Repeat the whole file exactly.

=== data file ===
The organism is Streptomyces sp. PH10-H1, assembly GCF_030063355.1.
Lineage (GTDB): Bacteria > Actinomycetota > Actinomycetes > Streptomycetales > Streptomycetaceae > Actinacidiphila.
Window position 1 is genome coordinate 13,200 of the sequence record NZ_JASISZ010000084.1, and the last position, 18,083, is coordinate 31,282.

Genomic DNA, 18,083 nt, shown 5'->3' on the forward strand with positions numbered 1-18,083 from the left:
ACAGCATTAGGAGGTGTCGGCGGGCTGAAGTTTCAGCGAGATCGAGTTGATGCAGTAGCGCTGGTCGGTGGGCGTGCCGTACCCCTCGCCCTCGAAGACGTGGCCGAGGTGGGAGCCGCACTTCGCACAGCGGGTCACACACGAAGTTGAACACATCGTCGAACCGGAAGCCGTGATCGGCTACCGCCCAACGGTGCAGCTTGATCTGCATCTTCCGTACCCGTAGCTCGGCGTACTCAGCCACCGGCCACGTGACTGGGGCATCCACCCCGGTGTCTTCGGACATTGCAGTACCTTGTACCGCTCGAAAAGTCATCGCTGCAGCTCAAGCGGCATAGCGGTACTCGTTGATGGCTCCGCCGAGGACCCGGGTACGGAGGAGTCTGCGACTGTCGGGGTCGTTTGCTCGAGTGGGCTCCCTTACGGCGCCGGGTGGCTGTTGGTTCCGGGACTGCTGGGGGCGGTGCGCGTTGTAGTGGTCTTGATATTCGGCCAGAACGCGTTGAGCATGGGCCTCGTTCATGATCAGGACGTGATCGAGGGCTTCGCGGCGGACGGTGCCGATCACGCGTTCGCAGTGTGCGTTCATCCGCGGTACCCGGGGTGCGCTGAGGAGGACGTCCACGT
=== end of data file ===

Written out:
The organism is Streptomyces sp. PH10-H1, assembly GCF_030063355.1.
Lineage (GTDB): Bacteria > Actinomycetota > Actinomycetes > Streptomycetales > Streptomycetaceae > Actinacidiphila.
Window position 1 is genome coordinate 13,200 of the sequence record NZ_JASISZ010000084.1, and the last position, 18,083, is coordinate 31,282.

Genomic DNA, 18,083 nt, shown 5'->3' on the forward strand with positions numbered 1-18,083 from the left:
ACAGCATTAGGAGGTGTCGGCGGGCTGAAGTTTCAGCGAGATCGAGTTGATGCAGTAGCGCTGGTCGGTGGGCGTGCCGTACCCCTCGCCCTCGAAGACGTGGCCGAGGTGGGAGCCGCACTTCGCACAGCGGGTCACACACGAAGTTGAACACATCGTCGAACCGGAAGCCGTGATCGGCTACCGCCCAACGGTGCAGCTTGATCTGCATCTTCCGTACCCGTAGCTCGGCGTACTCAGCCACCGGCCACGTGACTGGGGCATCCACCCCGGTGTCTTCGGACATTGCAGTACCTTGTACCGCTCGAAAAGTCATCGCTGCAGCTCAAGCGGCATAGCGGTACTCGTTGATGGCTCCGCCGAGGACCCGGGTACGGAGGAGTCTGCGACTGTCGGGGTCGTTTGCTCGAGTGGGCTCCCTTACGGCGCCGGGTGGCTGTTGGTTCCGGGACTGCTGGGGGCGGTGCGCGTTGTAGTGGTCTTGATATTCGGCCAGAACGCGTTGAGCATGGGCCTCGTTCATGATCAGGACGTGATCGAGGGCTTCGCGGCGGACGGTGCCGATCACGCGTTCGCAGTGTGCGTTCATCCGCGGTACCCGGGGTGCGCTGAGGAGGACGTCCACGT